Table I. Clinical characteristics of the low glycaemic load diet (LGLD) group and the control group at baseline


LGLD group (n = 17)

Control group (n = 15)


Males/females, n




Age, years, mean ± SD

23.5 ± 3.2

23.7 ± 2.6


Body weight, kg, mean (SD)

62.3 ± 8.5

65.4 ± 10.1


BMI, kg/m2, mean ± SD

23.4 ± 4.2

24.7 ± 2.2


Inflammatory lesion counts, mean ± SD

21.3 ± 9.6

24.7 ± 6.8


Non-inflammatory lesion counts, mean ± SD

8.3 ± 7.1

8.1 ± 5.6


BMI: body mass index.

The primary end-points of the study were changes in the number of inflammatory lesions (papules, pustules and nodules), the number of non-inflammatory lesions (open comedones and closed comedones) and histopathological changes in the acne lesions. Secondary end-points included changes in patient’s subjective assessments. Informed consent was obtained from each participant, and the study was approved by the Institutional Review Board (IRB) of Seoul National University Hospital (H-1007-083-323).

Dietary intervention

The LGLD was achieved mainly by modifying the type and amount of carbohydrates consumed. The LGLD group was instructed to substitute high-glycaemic index (GI) foods with foods with lower GI foods (e.g. barley, wholegrain breads, fruits, beans, vegetables and fish).

In order to maintain standard levels of energy intake, the percentage of energy lost by reduced intake of carbohydrates was partially replaced with energy from protein. The recommended LGLD consisted of 25% energy from protein, 45% from low-GI carbohydrates, and 30% energy from fats. In contrast, the control group was instructed to eat carbohydrate-rich foods daily. All participants were educated repeatedly as to food record-keeping protocol throughout the study. A qualified nutritionist was available for consultation with each participant. Her role included a review of the food diary and helpful instruction to participants in the LGLD group about how to maintain the LGLD. Nutritional information based on the submitted food diaries of all participants were calculated, and participants received individualized dietary plans. Recommended eating habits for the LGLD group were also finalized and presented to participants during each visit. The control group was not informed about GI, but was urged to maintain their regular diets. Nutrient intake was calculated from a 7-day timeframe of weighed and measured food records during each visit (2, 5 and 10 weeks) by using the Computer Aided Nutritional Analysis program version 3.0 software (The Korean Nutrition Society, Seoul, Korea). Based on this tool, the total calorie intake per day, the mean GL, GI and total amount of carbohydrates, protein and lipid were calculated. Dietary compliance was monitored periodically (2/week) via telephone interviews and e-mails from physicians participating in the study. A nutritionist regularly answered questions about LGLD via e-mail from all participants.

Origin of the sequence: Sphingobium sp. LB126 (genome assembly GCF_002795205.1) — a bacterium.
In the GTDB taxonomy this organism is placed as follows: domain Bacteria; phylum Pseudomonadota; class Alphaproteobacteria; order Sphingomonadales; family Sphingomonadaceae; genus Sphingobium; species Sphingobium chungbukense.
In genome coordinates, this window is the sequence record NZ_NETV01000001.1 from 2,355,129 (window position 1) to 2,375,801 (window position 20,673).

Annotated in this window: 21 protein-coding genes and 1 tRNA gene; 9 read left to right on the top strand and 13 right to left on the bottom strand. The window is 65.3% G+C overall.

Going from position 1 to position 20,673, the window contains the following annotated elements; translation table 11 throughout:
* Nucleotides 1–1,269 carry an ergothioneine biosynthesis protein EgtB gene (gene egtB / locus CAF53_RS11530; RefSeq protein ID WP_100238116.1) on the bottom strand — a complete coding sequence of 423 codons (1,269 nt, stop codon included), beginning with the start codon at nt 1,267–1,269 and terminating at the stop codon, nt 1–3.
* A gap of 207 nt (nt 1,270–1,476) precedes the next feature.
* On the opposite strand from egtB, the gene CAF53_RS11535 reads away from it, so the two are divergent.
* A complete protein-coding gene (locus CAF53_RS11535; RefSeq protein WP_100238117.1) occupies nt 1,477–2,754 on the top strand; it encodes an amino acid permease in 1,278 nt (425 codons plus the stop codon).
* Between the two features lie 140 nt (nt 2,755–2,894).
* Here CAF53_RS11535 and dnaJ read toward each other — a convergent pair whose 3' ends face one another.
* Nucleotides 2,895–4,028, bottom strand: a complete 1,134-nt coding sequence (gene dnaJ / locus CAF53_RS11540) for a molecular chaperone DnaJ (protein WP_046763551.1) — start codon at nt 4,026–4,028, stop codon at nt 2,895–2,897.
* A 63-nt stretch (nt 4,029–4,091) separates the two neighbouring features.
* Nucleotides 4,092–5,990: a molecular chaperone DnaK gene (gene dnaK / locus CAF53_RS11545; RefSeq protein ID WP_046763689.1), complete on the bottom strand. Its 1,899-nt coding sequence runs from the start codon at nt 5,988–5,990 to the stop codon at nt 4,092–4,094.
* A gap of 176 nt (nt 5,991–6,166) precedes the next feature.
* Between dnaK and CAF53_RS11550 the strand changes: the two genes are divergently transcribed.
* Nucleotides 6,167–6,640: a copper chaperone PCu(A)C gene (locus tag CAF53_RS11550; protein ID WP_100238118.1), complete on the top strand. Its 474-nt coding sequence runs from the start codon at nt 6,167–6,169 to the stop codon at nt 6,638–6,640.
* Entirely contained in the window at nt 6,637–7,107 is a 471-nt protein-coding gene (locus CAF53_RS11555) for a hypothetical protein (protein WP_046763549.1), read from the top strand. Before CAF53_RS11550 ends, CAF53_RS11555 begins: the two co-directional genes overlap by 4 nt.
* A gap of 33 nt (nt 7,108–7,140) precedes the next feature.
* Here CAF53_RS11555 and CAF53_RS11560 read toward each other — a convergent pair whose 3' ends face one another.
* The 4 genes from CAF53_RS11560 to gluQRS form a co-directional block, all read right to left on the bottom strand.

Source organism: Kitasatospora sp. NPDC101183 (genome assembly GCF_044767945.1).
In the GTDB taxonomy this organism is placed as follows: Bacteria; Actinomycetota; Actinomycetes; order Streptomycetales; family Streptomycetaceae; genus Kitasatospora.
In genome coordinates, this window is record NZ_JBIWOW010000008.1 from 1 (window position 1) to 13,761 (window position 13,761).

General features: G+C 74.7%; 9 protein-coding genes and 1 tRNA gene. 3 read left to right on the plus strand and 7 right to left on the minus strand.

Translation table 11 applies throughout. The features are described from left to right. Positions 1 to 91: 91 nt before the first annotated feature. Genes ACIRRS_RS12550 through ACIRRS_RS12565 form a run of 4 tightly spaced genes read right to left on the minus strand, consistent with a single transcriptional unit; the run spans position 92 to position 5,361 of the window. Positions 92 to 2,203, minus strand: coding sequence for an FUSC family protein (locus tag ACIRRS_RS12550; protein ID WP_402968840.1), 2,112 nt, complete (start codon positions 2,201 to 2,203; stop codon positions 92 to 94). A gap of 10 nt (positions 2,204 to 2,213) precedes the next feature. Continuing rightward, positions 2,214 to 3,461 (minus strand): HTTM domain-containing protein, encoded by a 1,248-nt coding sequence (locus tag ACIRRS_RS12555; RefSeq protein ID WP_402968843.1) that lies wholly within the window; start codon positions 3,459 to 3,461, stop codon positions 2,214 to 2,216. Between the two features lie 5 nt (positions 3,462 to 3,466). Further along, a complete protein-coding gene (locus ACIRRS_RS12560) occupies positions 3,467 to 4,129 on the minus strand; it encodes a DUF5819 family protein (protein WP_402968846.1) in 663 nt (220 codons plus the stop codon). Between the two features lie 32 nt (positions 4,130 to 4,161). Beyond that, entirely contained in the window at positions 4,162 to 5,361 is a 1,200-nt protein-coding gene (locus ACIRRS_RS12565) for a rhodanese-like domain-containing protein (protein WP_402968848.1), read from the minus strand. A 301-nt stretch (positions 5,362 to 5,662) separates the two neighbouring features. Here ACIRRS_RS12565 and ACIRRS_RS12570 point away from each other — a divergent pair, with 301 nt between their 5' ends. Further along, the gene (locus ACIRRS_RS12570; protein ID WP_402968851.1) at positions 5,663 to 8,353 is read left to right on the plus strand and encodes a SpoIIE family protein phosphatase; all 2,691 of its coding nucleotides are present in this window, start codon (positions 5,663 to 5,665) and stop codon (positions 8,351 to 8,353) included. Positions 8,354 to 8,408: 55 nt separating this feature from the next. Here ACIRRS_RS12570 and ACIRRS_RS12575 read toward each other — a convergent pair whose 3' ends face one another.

Calculation of dietary glycaemic index and glycaemic load

The dietary glycaemic load was calculated using the following equations: dietary GI = ∑(GI for each food item×proportion of total carbohydrate contributed by item), and the dietary glycaemic load = ∑(GI for each food item × its carbohydrate content in grams ÷ 100). The GI values related to glucose as a reference food were taken from reference data (13) and related websites (, The GI values of unlisted Korean foods in the database were estimated by an experienced nutritionist.

Dermatology assessment

During each visit, clinical assessments of the number of inflammatory and non-inflammatory acne lesions and the overall severity of acne were performed blind by 2 independent dermatologists using the Leeds revised acne grading system, described by O’ Brien et al. (14). To ensure that all acne lesions were counted, located and graded by size and severity, standardized digital photographs were taken prior to initiation of the dietary intervention and at each follow-up visit using identical camera settings (Nikon D70, Nikon Corp., Tokyo, Japan). An independent dermatologist performed acne grading based on photographs to ensure objective clinical evaluations of the acne severity grade. Patient’s subjective self-assessments of acne severity were also recorded. The disease-free state was designated as 0, and acne state at the initial visit was set as 10. If patients felt that their acne had been aggravated in relation to the first visit, they could choose scores of greater than 10 for grading to allow the recording of any acne deterioration during the period of dietary intervention.